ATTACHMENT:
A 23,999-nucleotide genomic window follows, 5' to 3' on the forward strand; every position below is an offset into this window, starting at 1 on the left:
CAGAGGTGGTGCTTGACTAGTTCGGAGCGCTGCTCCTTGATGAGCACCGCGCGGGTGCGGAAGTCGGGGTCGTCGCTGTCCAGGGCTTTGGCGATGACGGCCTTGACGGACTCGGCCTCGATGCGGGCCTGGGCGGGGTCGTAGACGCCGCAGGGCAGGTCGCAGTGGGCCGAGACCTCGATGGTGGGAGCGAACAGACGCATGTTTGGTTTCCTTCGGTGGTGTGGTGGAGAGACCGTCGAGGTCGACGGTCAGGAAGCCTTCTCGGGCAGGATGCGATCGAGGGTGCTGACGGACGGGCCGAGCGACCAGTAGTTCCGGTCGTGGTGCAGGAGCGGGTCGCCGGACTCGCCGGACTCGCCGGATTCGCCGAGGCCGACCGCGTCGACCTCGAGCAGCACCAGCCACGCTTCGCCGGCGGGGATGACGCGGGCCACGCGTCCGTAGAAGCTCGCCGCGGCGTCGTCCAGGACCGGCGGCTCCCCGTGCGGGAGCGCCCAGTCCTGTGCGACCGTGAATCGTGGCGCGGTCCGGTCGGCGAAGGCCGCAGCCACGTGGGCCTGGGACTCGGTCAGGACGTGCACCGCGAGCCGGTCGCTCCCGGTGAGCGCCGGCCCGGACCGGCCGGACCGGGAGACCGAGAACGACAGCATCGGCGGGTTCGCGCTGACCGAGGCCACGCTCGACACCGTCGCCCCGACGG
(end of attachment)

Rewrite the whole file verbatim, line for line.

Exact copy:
A 23,999-nucleotide genomic window follows, 5' to 3' on the forward strand; every position below is an offset into this window, starting at 1 on the left:
CAGAGGTGGTGCTTGACTAGTTCGGAGCGCTGCTCCTTGATGAGCACCGCGCGGGTGCGGAAGTCGGGGTCGTCGCTGTCCAGGGCTTTGGCGATGACGGCCTTGACGGACTCGGCCTCGATGCGGGCCTGGGCGGGGTCGTAGACGCCGCAGGGCAGGTCGCAGTGGGCCGAGACCTCGATGGTGGGAGCGAACAGACGCATGTTTGGTTTCCTTCGGTGGTGTGGTGGAGAGACCGTCGAGGTCGACGGTCAGGAAGCCTTCTCGGGCAGGATGCGATCGAGGGTGCTGACGGACGGGCCGAGCGACCAGTAGTTCCGGTCGTGGTGCAGGAGCGGGTCGCCGGACTCGCCGGACTCGCCGGATTCGCCGAGGCCGACCGCGTCGACCTCGAGCAGCACCAGCCACGCTTCGCCGGCGGGGATGACGCGGGCCACGCGTCCGTAGAAGCTCGCCGCGGCGTCGTCCAGGACCGGCGGCTCCCCGTGCGGGAGCGCCCAGTCCTGTGCGACCGTGAATCGTGGCGCGGTCCGGTCGGCGAAGGCCGCAGCCACGTGGGCCTGGGACTCGGTCAGGACGTGCACCGCGAGCCGGTCGCTCCCGGTGAGCGCCGGCCCGGACCGGCCGGACCGGGAGACCGAGAACGACAGCATCGGCGGGTTCGCGCTGACCGAGGCCACGCTCGACACCGTCGCCCCGACGG